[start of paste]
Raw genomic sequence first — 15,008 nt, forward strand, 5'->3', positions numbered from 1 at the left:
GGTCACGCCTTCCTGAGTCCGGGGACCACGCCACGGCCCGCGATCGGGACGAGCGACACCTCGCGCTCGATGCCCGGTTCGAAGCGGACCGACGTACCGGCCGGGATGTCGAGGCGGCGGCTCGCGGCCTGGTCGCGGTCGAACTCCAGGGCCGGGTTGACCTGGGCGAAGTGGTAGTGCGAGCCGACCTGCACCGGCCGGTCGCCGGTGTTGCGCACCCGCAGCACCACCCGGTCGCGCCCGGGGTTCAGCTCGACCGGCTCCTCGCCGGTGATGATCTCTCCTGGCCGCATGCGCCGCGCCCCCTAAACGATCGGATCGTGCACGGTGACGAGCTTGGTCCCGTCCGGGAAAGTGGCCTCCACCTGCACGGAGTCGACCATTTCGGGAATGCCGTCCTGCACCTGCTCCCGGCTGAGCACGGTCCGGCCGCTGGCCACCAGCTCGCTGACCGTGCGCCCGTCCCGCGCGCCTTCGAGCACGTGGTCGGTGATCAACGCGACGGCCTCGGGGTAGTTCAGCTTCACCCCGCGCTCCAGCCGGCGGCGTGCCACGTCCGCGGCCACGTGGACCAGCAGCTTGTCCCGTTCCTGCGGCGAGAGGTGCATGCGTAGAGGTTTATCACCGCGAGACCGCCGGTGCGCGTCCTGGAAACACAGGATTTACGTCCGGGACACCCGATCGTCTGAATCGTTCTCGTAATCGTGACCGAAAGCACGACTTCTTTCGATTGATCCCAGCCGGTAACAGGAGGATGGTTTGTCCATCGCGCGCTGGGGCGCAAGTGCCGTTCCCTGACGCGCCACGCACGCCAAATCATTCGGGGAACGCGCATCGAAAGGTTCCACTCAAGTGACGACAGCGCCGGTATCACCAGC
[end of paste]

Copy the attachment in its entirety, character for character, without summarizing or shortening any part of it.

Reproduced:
Raw genomic sequence first — 15,008 nt, forward strand, 5'->3', positions numbered from 1 at the left:
GGTCACGCCTTCCTGAGTCCGGGGACCACGCCACGGCCCGCGATCGGGACGAGCGACACCTCGCGCTCGATGCCCGGTTCGAAGCGGACCGACGTACCGGCCGGGATGTCGAGGCGGCGGCTCGCGGCCTGGTCGCGGTCGAACTCCAGGGCCGGGTTGACCTGGGCGAAGTGGTAGTGCGAGCCGACCTGCACCGGCCGGTCGCCGGTGTTGCGCACCCGCAGCACCACCCGGTCGCGCCCGGGGTTCAGCTCGACCGGCTCCTCGCCGGTGATGATCTCTCCTGGCCGCATGCGCCGCGCCCCCTAAACGATCGGATCGTGCACGGTGACGAGCTTGGTCCCGTCCGGGAAAGTGGCCTCCACCTGCACGGAGTCGACCATTTCGGGAATGCCGTCCTGCACCTGCTCCCGGCTGAGCACGGTCCGGCCGCTGGCCACCAGCTCGCTGACCGTGCGCCCGTCCCGCGCGCCTTCGAGCACGTGGTCGGTGATCAACGCGACGGCCTCGGGGTAGTTCAGCTTCACCCCGCGCTCCAGCCGGCGGCGTGCCACGTCCGCGGCCACGTGGACCAGCAGCTTGTCCCGTTCCTGCGGCGAGAGGTGCATGCGTAGAGGTTTATCACCGCGAGACCGCCGGTGCGCGTCCTGGAAACACAGGATTTACGTCCGGGACACCCGATCGTCTGAATCGTTCTCGTAATCGTGACCGAAAGCACGACTTCTTTCGATTGATCCCAGCCGGTAACAGGAGGATGGTTTGTCCATCGCGCGCTGGGGCGCAAGTGCCGTTCCCTGACGCGCCACGCACGCCAAATCATTCGGGGAACGCGCATCGAAAGGTTCCACTCAAGTGACGACAGCGCCGGTATCACCAGC